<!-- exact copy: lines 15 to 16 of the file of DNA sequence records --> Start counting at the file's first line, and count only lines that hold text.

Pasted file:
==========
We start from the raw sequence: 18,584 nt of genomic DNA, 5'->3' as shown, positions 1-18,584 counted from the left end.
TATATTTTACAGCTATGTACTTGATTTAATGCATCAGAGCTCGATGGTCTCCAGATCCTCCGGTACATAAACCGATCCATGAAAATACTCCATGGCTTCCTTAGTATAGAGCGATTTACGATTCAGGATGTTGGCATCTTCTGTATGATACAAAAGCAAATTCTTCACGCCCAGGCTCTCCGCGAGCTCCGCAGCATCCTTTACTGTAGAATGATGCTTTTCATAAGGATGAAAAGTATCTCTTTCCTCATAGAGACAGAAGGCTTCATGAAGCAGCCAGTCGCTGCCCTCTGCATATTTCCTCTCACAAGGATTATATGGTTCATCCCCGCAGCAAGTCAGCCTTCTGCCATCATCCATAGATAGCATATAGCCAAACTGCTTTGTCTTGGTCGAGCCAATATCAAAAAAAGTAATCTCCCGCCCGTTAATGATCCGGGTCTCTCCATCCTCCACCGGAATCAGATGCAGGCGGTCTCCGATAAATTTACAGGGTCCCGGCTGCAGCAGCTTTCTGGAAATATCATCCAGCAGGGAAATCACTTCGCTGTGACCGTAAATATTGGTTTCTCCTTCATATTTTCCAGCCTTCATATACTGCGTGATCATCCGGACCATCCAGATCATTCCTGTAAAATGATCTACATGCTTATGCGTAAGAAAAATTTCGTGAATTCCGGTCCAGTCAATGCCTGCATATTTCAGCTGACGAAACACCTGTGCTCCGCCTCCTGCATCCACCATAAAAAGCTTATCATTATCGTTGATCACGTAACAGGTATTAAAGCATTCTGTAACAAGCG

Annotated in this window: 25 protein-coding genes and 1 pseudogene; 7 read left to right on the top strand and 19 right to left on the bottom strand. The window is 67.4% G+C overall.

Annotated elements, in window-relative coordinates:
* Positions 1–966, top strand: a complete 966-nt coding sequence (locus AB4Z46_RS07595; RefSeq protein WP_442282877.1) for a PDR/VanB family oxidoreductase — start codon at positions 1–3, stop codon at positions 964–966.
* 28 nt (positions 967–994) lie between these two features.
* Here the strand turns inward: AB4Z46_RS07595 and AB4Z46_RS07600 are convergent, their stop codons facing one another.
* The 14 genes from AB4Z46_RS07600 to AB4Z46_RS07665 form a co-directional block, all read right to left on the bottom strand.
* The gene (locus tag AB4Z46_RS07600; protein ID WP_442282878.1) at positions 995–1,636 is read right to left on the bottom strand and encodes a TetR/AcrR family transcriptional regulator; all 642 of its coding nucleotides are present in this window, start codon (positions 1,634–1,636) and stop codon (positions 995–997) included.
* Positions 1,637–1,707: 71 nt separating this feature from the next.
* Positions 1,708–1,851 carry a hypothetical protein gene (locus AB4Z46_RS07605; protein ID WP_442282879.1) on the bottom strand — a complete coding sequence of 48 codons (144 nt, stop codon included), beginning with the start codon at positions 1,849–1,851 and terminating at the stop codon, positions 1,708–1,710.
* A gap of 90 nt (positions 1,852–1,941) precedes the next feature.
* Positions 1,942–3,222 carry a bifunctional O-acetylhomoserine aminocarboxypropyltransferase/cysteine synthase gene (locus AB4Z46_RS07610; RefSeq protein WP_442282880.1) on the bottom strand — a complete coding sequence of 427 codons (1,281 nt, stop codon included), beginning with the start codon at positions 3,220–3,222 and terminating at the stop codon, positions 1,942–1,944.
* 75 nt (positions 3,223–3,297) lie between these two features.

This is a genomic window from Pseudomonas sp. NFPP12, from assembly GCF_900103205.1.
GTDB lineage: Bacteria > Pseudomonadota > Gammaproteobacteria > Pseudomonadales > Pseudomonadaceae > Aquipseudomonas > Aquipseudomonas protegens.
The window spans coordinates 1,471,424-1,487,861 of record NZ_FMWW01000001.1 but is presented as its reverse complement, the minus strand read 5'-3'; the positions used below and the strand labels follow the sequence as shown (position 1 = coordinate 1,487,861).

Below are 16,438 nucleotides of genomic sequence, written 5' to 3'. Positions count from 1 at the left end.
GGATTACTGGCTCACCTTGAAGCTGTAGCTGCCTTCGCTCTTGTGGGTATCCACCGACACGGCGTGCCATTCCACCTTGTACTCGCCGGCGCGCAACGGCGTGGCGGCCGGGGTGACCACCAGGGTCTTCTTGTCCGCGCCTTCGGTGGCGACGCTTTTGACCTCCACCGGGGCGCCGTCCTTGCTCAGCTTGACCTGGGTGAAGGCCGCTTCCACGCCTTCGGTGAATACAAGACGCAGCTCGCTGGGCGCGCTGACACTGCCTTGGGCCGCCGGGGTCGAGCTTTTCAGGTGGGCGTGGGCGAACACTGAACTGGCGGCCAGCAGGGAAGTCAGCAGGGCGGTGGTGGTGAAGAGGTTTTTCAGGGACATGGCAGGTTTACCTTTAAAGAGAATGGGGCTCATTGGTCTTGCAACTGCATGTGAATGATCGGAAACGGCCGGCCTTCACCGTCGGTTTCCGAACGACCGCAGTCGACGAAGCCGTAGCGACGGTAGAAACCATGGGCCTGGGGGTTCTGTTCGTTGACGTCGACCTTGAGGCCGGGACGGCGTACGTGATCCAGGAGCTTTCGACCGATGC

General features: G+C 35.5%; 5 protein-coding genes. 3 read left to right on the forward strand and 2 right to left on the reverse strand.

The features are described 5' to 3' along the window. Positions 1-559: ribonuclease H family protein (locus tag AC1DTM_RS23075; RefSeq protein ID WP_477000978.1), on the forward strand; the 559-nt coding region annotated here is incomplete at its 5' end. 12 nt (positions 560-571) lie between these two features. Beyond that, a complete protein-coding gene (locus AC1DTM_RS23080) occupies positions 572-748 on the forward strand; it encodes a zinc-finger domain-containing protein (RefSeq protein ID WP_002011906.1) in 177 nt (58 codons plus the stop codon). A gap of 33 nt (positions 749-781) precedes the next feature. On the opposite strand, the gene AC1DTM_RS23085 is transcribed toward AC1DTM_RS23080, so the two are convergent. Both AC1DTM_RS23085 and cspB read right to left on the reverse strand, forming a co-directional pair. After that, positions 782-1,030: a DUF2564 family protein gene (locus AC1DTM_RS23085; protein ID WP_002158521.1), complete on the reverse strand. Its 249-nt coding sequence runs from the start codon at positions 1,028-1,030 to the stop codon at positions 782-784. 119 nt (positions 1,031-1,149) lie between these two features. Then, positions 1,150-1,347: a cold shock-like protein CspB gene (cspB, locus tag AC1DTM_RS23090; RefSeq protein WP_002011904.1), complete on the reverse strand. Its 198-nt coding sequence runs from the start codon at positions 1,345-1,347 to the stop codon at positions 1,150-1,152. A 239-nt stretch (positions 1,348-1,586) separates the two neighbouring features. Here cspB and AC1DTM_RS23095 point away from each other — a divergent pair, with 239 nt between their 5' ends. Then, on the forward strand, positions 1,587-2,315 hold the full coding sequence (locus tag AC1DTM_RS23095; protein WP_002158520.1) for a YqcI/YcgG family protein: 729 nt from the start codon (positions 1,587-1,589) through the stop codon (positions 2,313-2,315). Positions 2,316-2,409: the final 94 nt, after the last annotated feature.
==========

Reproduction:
This is a genomic window from Pseudomonas sp. NFPP12, from assembly GCF_900103205.1.
GTDB lineage: Bacteria > Pseudomonadota > Gammaproteobacteria > Pseudomonadales > Pseudomonadaceae > Aquipseudomonas > Aquipseudomonas protegens.